by Chris Reed | May 4, 2014 6:15 am
If you live in a state that has by far the highest effective poverty rate in the U.S. — at just under one-quarter of the population — you would seem unlikely to express satisfaction with the economics status quo.
But if you’re the governor of that state, and the media think you’re a whiz-bang because there aren’t any more budget stalemates every summer, you can just blithely say that 24 percent poverty is just the way it is, man. This was in the Sac Bee.
“Brown defended California’s business environment, citing venture capital and foreign investment in the state.
“There’s a fellow named Schumpeter who talked about the creative destruction of capitalism,” he said, referencing the economist Joseph Schumpeter. “And, I put the emphasis on creative, and, change is inevitable. We’re getting 60 percent of the venture capital, we’re the number one place for direct foreign investment in the United States. Do we have everything in all respects? No. But we have an abundance that constitutes a two trillion dollar economy.”
As my Cal Watchdog colleague John Seiler notes, it’s pretty cool to see California’s governor invoke an economist who is a free-market icon, not a Krugmanite — even if it’s Texas that reflects Schumpeter’s core insights far more than Cali. But it’s also very curious in that anyone who celebrates the California status quo certainly isn’t looking at the 24 percent of folks in poverty. Or the stagnant middle class. More than anyone, such a celebration is about the tech titans of Silicon Valley and San Francisco — the allegedly evil 1 percenters.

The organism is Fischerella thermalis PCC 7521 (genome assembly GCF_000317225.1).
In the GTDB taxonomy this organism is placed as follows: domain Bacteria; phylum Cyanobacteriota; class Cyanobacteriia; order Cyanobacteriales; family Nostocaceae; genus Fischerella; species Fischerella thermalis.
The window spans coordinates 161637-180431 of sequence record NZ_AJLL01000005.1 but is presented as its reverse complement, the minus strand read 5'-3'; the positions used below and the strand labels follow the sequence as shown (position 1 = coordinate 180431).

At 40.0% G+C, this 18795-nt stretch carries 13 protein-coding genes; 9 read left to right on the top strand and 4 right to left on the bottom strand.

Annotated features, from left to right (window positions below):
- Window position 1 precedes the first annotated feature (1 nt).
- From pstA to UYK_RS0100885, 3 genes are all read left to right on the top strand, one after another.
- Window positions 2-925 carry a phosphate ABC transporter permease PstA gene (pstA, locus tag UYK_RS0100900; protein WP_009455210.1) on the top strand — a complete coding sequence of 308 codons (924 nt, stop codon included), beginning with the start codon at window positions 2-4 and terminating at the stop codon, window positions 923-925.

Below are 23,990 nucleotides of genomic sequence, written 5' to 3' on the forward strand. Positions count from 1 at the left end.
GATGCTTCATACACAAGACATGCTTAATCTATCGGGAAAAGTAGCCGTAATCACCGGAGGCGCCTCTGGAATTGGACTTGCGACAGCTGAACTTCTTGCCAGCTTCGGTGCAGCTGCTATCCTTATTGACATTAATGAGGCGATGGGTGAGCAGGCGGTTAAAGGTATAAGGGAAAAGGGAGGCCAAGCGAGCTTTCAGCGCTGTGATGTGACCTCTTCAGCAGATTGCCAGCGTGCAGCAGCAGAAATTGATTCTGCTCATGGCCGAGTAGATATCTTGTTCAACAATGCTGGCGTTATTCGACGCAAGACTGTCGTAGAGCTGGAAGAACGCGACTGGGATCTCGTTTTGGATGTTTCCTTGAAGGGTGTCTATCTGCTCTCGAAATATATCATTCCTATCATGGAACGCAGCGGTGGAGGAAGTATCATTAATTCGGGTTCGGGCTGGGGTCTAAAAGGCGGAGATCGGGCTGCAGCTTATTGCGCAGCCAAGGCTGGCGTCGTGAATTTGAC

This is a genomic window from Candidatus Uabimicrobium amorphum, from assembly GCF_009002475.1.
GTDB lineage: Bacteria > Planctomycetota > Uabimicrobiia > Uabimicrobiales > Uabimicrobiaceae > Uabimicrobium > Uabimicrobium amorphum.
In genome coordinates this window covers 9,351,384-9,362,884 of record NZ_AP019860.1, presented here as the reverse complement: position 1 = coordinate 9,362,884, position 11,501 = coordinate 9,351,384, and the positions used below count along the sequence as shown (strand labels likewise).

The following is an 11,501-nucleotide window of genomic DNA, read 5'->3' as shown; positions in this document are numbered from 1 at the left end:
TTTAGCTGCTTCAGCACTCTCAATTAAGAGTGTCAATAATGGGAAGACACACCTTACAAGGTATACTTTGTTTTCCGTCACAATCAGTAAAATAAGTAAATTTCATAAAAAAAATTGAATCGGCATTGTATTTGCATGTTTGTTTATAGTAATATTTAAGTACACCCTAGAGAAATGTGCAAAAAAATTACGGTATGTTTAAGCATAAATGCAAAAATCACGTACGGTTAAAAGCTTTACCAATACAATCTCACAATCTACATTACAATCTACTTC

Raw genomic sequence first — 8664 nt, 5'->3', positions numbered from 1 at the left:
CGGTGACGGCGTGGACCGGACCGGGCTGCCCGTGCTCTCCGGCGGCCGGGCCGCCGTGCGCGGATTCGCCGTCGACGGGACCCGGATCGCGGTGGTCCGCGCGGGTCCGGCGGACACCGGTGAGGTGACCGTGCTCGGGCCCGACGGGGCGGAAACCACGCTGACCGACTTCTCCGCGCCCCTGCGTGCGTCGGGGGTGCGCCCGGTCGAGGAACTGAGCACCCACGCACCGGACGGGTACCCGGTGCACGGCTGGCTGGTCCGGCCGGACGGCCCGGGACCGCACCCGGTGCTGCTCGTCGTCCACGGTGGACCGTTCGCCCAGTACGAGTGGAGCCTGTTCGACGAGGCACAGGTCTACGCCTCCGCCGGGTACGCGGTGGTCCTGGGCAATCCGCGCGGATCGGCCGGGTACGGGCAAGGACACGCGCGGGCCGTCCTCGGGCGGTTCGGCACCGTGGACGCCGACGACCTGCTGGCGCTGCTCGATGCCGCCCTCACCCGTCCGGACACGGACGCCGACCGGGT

It’s no stretch to say Jerry Brown is celebrating the same economic dynamics that have San Franciscan lefties going goon on rich techies.
But then we live in a state in which outside of Christopher Cadelago and Dan Walters at the Sac Bee and Steve Greenhut at the U-T San Diego and the editorial board of the U-T (which includes me), practically no one ever mentions that California has the nation’s highest poverty rate if cost of living is included.
Do these journos think cost of living shouldn’t be included? Or are they just clueless? Or are they scared to break with the pack?
I don’t know which of these is true. But it is stunning that so few of the articles about how California is doing simply omit our nation’s worst poverty ranking.
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